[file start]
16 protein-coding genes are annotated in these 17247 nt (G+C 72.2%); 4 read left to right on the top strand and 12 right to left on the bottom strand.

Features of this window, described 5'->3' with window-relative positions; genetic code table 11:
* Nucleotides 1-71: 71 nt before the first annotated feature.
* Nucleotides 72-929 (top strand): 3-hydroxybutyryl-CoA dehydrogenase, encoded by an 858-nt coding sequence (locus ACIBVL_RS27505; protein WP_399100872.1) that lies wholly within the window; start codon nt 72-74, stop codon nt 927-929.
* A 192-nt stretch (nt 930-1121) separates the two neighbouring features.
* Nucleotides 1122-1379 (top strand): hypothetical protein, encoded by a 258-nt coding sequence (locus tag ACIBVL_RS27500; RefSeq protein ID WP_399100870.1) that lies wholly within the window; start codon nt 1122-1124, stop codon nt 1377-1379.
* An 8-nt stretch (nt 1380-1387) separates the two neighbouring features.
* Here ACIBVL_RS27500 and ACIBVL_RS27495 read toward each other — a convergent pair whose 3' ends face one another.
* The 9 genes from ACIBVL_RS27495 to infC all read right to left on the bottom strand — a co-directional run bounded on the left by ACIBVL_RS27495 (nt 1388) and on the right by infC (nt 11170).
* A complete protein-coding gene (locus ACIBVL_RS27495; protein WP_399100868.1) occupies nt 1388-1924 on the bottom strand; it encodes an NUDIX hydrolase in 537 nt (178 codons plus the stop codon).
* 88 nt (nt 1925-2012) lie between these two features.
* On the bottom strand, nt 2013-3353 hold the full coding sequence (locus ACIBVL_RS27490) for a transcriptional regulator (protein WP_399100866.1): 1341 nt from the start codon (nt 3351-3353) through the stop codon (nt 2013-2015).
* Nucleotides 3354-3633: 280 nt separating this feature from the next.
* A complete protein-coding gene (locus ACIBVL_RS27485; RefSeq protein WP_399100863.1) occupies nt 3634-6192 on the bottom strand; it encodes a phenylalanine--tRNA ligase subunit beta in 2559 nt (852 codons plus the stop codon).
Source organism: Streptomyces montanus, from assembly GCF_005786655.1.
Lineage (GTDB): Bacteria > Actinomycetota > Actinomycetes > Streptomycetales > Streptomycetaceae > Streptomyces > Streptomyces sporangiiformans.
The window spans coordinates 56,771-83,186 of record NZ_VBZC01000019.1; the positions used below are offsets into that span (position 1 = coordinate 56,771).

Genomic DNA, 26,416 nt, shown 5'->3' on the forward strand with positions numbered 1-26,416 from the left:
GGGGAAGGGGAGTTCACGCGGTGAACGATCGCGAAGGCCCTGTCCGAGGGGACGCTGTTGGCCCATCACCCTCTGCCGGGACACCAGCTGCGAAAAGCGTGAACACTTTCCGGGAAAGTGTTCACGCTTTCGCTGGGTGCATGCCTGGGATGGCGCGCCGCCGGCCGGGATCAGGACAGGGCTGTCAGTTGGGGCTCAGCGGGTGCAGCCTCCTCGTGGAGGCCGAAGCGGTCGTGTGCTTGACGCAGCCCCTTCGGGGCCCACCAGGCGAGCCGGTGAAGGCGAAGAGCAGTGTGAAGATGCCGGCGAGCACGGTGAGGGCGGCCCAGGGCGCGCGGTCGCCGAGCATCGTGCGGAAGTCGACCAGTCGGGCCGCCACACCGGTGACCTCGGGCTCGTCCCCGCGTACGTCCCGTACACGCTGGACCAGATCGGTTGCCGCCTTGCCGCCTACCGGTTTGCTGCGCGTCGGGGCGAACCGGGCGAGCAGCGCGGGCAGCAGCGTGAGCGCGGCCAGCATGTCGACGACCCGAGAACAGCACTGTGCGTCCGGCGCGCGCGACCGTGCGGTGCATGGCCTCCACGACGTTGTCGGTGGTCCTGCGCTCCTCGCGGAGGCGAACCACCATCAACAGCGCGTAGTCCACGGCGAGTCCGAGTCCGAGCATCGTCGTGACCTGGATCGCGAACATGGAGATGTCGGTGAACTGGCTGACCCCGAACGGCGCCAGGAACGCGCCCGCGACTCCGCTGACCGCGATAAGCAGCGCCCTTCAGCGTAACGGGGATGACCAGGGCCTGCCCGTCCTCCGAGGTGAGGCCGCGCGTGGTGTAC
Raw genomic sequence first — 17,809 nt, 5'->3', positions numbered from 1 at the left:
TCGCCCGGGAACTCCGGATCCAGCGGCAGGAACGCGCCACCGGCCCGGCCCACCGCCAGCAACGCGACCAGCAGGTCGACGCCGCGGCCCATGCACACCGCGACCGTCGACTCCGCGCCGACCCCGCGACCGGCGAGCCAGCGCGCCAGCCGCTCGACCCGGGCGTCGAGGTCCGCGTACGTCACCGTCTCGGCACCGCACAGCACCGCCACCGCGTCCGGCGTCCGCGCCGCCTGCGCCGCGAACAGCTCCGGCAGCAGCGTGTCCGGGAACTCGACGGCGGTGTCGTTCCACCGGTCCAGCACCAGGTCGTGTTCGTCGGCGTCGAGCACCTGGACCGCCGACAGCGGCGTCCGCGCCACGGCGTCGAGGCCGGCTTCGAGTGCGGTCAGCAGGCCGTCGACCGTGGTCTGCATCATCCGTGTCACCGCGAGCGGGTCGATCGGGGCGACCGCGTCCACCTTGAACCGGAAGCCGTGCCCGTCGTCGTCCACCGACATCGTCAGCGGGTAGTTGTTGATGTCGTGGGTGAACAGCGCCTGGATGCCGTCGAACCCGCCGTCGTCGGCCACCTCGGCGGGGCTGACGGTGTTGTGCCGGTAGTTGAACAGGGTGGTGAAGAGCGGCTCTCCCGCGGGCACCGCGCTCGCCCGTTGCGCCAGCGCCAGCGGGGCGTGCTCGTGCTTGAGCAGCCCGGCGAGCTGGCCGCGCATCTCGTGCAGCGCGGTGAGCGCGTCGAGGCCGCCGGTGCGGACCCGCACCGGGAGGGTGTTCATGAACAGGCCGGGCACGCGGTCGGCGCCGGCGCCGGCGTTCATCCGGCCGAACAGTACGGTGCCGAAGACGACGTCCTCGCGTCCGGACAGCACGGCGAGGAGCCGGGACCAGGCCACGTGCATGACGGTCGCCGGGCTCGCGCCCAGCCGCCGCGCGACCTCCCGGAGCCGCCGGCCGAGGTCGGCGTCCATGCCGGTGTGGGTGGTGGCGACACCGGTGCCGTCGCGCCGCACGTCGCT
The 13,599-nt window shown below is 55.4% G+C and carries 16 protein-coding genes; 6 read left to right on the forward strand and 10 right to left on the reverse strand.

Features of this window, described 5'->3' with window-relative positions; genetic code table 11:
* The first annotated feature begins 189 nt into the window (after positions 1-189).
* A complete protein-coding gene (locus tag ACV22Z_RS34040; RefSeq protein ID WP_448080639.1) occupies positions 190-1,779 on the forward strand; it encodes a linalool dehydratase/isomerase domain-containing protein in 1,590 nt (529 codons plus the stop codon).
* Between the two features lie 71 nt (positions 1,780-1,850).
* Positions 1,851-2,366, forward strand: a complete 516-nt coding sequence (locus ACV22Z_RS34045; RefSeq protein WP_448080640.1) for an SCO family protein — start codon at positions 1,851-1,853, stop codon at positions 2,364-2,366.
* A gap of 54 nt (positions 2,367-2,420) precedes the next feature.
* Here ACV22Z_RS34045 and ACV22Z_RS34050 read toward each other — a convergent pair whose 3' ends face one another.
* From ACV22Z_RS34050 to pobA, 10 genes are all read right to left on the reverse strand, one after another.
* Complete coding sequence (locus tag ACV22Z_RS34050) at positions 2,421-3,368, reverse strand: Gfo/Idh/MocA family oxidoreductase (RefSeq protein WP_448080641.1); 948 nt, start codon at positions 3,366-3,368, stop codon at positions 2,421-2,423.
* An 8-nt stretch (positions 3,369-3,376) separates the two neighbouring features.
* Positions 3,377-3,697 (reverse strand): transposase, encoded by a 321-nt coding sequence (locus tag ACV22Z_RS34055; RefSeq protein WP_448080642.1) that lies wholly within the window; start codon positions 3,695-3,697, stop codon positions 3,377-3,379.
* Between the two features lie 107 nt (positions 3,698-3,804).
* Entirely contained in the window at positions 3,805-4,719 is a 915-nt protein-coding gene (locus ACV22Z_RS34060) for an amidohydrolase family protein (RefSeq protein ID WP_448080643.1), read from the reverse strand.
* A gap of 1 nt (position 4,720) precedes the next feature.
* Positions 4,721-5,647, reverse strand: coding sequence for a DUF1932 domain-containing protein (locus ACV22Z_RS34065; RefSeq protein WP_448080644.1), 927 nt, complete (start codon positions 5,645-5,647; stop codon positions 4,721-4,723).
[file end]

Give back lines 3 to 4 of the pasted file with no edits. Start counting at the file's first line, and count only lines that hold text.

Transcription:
* Nucleotides 1-71: 71 nt before the first annotated feature.
* Nucleotides 72-929 (top strand): 3-hydroxybutyryl-CoA dehydrogenase, encoded by an 858-nt coding sequence (locus ACIBVL_RS27505; protein WP_399100872.1) that lies wholly within the window; start codon nt 72-74, stop codon nt 927-929.